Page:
Tag Archives: first day

Pre-planning for behavioral analysis

Sam and Noah

I should probably admit, I suppose, that I dreaded today.  I knew I had to meet with the school about Noah’s behavior and the school year beckons.  It’s not that the school or the principal or anyone was being mean or obstinate about it, they wanted to talk about what the school year was bringing and what my observations over the summer might be.  The reality is, I base much of my observations on those of my kids themselves and of my parents who filled me in quite often to how they were doing.

But the day was about as I expected.  After finding out the appointment was at 1pm and I work 40 odd miles away . . . and the fact that the school dismisses at noon on the first day with no Extended Day Program (EDP) I was ready to carry a fire extinguisher because I knew my hair would be on fire.  Add to this having to deal with the fact that my son has his behavioral challenges and the school’s want of trying to help him through those and I could literally hear the Tums fizzing as they hit the excess acid in my stomach.

I don’t want you to get the impression that the school itself has relegated Noah to some sort of emotional brig, either.  He’s been through the ringer himself and they’re very cognizant of everything that’s happened in our lives.  Still, the one saving grace I was able to tell them all is that we’re stable.  I have a job, and a contract, and a new boss who I’ve worked with before.  I have a 2-year lease on the home now and so we’re stable there for that amount of time at least.  The inspection the owner wanted seemed to pass with little issue so I’m happy there.  Where I spent so much time trying to get a routine together, the necessities – home, job, food, life – they’re all in place now.

That was a piece of comfort for the principal as we’re finally able to breathe a little.  No worries the house is being sold or leased to another.  No worry that I’m losing my job, unless I totally screw up. (don’t say anything, it’s still possible)  I have a year before Abbi goes to college, and they’ll worry about that, but it’s on the horizon, not facing us.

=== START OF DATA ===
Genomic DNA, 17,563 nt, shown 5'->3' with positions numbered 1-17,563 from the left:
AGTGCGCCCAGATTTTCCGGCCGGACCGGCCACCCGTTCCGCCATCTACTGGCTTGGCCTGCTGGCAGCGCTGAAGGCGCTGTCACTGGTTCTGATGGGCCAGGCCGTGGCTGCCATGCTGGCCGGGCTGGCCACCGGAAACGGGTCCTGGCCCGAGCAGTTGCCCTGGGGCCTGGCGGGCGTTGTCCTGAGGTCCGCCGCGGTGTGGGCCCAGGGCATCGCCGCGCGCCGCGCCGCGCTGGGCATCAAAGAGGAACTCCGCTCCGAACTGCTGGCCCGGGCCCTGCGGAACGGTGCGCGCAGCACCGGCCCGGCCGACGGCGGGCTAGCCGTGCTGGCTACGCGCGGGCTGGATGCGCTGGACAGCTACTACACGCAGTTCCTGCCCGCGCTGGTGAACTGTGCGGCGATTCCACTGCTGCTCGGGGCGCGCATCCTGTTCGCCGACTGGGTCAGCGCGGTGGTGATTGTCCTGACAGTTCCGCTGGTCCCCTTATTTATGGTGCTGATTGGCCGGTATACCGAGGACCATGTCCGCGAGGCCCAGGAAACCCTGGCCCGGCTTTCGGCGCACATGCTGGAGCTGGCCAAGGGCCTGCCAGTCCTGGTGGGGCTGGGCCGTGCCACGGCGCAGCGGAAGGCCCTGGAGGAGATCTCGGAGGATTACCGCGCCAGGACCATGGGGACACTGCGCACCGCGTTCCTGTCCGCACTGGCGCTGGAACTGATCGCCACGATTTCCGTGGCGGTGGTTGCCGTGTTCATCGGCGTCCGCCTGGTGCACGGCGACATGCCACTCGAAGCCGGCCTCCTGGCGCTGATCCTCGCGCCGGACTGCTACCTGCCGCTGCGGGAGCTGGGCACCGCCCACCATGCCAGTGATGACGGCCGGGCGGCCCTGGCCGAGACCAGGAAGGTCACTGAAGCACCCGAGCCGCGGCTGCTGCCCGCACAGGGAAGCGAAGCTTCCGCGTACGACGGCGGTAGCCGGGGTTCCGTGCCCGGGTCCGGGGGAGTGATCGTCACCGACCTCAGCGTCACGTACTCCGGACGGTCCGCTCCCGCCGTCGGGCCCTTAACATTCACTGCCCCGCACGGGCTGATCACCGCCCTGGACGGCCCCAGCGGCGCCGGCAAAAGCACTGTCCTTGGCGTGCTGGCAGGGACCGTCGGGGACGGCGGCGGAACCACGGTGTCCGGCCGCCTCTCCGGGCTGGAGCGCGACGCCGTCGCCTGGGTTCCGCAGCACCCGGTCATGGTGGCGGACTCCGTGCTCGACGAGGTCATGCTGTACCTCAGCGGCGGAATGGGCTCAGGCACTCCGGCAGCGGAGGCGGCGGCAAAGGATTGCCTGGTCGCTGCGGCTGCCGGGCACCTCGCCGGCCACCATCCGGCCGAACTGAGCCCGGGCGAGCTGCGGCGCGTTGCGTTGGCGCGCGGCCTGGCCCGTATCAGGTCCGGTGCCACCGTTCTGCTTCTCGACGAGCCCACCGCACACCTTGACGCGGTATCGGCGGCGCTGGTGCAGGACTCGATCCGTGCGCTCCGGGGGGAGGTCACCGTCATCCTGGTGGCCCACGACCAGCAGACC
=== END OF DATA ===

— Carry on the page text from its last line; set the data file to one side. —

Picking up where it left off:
The interesting thing is that the people around me at the school marvel at how I prepped for the day.  I had made a triple batch of pancakes over the weekend, so I had those in the toaster and ready for breakfast.  Last night I’d browned meat and put the fixings all in a crock for the slow cooker to have stew when we got home.  Knowing full well I’d not be home to make dinner I told the kids they could eat when they were hungry.

I also try, when I’m home, to make sure we eat together, at the table.  I’ve said this before, I know, but it’s  a necessity.  Time isn’t a luxury I have all the time.  I utilize what I have.  I know what the kids’ school day was like.  I learn about Abbi’s tryout for the play.  I hear what the teacher told the kids they still need for school supplies.  This is an hour or so that would be spent wiling away the hours independently otherwise.  It’s my sneaky way of getting them to tell me things.

The meeting, I have to say, went very well.  Sure, I’m trying to get Noah into counselling, but it’s not because of his Mom. It’s because, just like his Mom – my late wife, Andrea – he has the ability to go from super sweet to insane in the beat of a heart.  He will act on his impulses without thinking.  Andrea had figured out how, much of the time, the stop that.  The problem is, she never told me how she did it.  Now poor Noah has to suffer through the both of us trying to understand how to fix his issues alone.

That’s where the loss hits us most.  It’s not missing her or not having her around.  It’s in the things we needed help because she understood them.  Noah suffers because she left, and it’s not necessarily her fault, but the genetics that are hers swimming around in the nuclei of his cells are affecting him and the only person who could tell us how to deal with it is gone now.

But I’m around.  I’ve managed, through a bout of depression and funk over the summer and a year of struggle, to give us a bedrock to build upon.  I still can’t see past the next few days as I work, but I can at least show them I’m looking forward, not back.

Noah has a parent volunteer who I’ve known since we moved here that is taking him under her wing.  He has me to stand for him when he needs it.  It’s not his fault all the time, the kid’s just 9.  His brother, Sam, has his own issues that get relegated to the back because of Noah’s behavior.